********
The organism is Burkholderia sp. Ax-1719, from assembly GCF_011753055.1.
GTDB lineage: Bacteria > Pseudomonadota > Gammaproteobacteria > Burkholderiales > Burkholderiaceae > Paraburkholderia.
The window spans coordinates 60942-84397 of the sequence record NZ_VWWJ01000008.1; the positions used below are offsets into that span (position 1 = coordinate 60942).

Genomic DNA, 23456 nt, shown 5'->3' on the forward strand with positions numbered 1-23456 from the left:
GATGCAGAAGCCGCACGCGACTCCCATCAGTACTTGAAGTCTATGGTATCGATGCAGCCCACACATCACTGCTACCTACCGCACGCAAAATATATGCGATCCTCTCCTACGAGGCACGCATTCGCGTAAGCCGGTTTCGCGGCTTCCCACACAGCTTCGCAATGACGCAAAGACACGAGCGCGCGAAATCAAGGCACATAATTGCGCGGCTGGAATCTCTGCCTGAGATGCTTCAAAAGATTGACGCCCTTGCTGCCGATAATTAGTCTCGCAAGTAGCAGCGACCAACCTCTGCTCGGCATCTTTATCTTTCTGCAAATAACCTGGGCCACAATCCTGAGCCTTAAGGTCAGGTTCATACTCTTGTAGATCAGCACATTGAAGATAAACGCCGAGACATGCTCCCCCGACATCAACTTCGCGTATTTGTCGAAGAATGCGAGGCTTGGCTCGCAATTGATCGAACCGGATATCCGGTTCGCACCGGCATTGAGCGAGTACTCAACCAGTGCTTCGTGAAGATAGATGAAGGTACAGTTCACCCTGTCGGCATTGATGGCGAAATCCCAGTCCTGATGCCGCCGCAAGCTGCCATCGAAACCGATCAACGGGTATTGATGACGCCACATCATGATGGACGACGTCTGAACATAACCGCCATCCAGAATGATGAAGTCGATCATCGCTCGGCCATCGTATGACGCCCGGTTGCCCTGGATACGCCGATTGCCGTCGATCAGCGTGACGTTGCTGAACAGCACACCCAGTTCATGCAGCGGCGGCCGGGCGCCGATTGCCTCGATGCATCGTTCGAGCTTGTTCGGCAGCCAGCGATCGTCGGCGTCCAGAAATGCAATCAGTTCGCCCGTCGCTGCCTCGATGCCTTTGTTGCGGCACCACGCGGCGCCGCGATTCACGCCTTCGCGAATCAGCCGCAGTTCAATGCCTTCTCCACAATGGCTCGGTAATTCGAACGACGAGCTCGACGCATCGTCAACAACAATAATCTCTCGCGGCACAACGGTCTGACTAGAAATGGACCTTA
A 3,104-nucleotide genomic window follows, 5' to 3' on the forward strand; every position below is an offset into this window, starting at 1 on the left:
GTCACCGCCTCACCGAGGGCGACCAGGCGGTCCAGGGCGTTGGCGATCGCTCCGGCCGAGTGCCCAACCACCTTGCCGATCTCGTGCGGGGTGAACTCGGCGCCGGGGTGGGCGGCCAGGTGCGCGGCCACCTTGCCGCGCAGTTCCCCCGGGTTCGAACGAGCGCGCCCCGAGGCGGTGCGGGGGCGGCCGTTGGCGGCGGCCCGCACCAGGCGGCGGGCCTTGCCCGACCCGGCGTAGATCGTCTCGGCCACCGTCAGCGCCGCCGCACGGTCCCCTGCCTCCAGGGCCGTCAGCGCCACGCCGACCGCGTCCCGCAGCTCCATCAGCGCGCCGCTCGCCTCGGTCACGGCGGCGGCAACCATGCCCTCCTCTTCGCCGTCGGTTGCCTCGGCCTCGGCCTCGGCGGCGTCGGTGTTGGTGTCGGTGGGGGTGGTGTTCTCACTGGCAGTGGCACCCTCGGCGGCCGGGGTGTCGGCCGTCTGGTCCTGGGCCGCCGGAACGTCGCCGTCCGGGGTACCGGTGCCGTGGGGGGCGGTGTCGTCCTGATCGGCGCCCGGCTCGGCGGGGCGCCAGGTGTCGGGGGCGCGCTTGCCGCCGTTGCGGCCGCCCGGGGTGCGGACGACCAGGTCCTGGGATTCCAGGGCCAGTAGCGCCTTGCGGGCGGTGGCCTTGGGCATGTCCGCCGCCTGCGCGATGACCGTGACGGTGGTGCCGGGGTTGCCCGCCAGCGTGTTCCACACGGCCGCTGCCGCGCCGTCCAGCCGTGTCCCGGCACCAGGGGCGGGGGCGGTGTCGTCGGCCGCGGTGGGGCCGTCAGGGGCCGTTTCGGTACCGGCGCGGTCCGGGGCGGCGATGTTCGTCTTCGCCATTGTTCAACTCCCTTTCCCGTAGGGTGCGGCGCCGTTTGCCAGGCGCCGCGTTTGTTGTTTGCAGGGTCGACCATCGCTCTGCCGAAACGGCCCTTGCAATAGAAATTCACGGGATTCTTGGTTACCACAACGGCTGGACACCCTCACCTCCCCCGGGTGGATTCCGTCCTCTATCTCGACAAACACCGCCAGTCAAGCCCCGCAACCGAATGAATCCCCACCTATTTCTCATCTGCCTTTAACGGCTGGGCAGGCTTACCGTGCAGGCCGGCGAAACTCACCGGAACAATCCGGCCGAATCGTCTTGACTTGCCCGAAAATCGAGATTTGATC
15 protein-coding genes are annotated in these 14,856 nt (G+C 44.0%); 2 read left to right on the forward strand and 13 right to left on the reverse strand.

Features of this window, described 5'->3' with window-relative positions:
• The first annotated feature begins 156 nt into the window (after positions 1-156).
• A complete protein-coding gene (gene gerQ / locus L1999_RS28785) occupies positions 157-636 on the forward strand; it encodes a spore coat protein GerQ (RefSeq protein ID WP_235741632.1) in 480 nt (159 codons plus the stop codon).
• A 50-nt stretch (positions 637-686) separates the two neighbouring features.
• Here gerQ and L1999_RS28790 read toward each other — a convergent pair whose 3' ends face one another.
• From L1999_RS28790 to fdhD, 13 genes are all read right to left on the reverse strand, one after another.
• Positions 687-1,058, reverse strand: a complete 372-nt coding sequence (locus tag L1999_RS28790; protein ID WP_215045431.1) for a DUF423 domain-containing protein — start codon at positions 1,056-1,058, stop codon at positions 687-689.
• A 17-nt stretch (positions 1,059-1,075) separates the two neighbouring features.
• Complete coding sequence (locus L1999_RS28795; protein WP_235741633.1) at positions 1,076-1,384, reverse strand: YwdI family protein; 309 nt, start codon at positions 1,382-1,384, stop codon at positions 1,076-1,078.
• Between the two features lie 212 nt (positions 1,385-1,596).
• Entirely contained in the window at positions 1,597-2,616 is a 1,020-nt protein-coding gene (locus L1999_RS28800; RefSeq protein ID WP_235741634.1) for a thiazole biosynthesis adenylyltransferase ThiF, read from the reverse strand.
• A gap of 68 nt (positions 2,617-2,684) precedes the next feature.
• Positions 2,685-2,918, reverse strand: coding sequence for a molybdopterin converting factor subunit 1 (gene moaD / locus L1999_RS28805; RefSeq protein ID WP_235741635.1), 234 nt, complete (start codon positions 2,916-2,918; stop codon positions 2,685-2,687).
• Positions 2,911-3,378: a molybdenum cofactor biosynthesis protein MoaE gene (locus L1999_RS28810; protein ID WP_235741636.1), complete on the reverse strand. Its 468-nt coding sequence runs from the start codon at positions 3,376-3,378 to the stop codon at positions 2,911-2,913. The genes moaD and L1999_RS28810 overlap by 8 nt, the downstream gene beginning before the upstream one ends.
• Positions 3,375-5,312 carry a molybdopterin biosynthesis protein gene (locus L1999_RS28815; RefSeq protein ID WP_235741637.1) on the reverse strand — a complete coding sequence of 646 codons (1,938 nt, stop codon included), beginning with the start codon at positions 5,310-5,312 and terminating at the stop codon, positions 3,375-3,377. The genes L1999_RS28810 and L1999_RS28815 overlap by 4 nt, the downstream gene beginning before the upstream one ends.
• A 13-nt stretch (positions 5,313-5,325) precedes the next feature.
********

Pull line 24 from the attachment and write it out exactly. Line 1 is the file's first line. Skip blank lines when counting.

• A 13-nt stretch (positions 5,313-5,325) precedes the next feature.